To this point we have been studying the stellar life cycle and how stars and other material are arranged in the Milky Way Galaxy.We will now turn to studies on a much larger scale.We will first look at other galaxies, and see that some of them tell us more about our own galaxy, which is so hard to observe.When we talk about how the universe is put together, each galaxy has only as much importance as a single molecule of oxygen has in describing the gas in your room.
As we go to larger scales, we will look at how galaxies are distributed on the sky, and how they move relative to one another.We will also see how the problem of dark matter becomes more important as we go to larger and larger scales.
As we go to larger scales, increasing the number of galaxies that we observe, we also find a variety of interesting phenomena associated with galaxies. In Chapter 19 we will discuss aspects of galactic activity, particularly as evidenced by radio galaxies and quasars.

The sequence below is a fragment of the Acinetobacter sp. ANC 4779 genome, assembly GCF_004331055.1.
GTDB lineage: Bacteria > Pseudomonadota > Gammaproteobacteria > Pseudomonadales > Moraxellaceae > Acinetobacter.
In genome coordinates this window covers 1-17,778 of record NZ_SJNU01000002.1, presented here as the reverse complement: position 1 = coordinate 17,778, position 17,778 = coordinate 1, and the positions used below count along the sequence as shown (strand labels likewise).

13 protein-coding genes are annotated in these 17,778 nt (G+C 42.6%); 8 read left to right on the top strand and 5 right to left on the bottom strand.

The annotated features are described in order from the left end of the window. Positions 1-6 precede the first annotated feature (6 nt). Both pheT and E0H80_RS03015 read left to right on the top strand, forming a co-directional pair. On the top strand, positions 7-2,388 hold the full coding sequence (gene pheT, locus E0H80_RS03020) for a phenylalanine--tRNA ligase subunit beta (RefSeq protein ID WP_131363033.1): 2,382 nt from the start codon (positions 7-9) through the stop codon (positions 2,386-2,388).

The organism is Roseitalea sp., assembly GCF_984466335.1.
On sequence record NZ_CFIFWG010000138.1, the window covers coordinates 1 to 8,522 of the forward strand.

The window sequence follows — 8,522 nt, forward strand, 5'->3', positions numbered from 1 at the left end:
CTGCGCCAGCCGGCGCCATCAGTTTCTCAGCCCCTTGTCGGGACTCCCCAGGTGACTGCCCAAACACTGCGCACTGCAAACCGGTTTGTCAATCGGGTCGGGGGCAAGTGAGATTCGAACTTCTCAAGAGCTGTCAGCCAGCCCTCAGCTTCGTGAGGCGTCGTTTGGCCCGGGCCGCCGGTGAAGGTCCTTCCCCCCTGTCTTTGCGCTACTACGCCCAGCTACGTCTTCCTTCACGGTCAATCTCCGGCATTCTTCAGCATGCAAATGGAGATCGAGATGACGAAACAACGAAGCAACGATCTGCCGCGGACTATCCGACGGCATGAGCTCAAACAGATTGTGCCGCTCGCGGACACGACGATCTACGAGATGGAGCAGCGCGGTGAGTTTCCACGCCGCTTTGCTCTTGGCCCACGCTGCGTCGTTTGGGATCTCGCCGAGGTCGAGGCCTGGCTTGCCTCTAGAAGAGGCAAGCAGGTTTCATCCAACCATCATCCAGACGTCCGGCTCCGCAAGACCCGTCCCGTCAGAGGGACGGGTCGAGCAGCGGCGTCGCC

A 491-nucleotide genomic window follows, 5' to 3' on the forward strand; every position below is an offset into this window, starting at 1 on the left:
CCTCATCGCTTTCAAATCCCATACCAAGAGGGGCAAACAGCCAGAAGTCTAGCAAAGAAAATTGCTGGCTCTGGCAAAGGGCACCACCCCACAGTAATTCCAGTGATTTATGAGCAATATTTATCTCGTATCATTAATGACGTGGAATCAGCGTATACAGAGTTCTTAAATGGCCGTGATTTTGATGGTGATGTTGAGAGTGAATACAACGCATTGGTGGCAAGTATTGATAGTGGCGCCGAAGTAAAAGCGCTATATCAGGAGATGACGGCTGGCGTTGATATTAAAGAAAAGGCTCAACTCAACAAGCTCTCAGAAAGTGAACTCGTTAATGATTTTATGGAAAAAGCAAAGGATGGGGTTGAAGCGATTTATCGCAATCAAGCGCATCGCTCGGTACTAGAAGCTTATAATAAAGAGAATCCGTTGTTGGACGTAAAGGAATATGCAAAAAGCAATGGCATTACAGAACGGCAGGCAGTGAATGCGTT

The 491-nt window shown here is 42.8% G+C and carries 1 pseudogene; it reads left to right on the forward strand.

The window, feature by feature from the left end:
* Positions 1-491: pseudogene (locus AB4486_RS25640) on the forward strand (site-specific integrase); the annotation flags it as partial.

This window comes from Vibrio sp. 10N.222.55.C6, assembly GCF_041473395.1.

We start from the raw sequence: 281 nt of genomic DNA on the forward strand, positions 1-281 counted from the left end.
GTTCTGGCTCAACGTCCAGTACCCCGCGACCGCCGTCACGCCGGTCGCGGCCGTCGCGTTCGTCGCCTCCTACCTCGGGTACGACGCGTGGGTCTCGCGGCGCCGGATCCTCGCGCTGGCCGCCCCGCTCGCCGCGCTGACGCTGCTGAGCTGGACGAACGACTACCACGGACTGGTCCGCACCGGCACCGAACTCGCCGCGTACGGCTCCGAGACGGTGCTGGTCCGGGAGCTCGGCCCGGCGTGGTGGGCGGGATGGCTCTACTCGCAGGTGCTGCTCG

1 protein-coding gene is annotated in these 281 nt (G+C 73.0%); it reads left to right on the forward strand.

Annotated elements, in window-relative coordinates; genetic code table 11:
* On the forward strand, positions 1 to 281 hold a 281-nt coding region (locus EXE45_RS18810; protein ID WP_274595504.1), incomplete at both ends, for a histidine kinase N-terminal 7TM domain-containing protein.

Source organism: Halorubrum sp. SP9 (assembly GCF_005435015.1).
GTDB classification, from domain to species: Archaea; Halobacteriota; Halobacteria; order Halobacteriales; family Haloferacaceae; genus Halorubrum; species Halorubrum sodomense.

In Chapter 20 and 21 we will turn to cosmology, the study of the universe on the largest scales.This also includes the past and future evolution of the universe. It is in the study of the past that we encounter one of the most fascinating aspects of modern astrophysics research, the merging of physics on the smallest (elementary particles) and largest (structure of the universe) scales.
Was this article helpful?